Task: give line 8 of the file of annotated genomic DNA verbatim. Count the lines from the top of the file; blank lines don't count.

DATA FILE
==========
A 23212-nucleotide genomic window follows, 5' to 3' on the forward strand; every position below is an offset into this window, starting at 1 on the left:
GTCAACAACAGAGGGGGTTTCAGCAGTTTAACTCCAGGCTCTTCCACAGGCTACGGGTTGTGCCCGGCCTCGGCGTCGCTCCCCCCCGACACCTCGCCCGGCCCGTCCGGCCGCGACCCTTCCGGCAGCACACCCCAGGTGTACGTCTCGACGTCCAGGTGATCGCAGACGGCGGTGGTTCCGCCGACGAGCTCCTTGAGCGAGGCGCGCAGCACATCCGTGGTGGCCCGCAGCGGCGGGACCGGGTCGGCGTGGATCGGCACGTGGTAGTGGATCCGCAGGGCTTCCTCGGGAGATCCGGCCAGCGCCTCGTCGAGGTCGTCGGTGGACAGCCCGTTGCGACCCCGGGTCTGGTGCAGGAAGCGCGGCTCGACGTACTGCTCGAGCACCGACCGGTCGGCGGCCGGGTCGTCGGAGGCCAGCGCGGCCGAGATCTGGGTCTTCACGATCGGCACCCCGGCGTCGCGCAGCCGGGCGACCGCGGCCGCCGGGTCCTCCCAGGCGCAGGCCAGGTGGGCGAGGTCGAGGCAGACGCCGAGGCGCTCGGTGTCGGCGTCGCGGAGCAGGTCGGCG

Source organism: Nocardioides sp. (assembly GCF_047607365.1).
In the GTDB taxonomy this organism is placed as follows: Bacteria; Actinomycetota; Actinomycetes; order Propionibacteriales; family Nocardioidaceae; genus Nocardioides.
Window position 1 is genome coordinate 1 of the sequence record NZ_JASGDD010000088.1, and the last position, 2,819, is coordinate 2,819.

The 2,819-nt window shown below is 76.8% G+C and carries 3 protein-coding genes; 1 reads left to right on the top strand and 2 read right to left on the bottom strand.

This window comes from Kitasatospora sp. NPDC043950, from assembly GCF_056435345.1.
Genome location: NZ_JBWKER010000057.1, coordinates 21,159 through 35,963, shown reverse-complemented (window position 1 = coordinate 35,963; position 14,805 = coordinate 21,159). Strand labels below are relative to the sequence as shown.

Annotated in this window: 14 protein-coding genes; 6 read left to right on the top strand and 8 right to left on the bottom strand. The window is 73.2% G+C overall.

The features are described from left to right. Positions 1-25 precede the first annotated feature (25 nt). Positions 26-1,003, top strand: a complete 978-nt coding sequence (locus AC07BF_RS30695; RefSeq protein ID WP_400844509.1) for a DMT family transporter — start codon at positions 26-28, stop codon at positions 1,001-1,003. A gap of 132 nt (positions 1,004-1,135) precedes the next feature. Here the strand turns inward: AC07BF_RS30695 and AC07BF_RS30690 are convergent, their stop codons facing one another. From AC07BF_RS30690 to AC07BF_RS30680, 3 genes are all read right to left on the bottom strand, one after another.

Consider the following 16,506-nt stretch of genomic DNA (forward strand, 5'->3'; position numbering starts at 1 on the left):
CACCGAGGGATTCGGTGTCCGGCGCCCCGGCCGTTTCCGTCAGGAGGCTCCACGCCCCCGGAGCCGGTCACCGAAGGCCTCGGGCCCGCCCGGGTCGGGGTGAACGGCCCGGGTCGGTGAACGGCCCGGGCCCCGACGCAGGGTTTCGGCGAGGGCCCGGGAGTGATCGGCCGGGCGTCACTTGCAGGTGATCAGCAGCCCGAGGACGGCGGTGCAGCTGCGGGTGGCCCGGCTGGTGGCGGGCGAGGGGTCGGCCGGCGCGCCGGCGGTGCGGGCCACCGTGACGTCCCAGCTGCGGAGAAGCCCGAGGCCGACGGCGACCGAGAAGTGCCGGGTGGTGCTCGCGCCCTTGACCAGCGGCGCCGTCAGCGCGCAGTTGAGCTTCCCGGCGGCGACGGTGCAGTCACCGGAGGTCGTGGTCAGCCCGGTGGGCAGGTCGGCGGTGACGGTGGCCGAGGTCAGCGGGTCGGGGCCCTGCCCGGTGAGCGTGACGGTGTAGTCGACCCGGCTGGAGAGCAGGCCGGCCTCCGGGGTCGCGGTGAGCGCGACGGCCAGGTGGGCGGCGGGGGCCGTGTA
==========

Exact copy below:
Genome location: NZ_JBWKER010000057.1, coordinates 21,159 through 35,963, shown reverse-complemented (window position 1 = coordinate 35,963; position 14,805 = coordinate 21,159). Strand labels below are relative to the sequence as shown.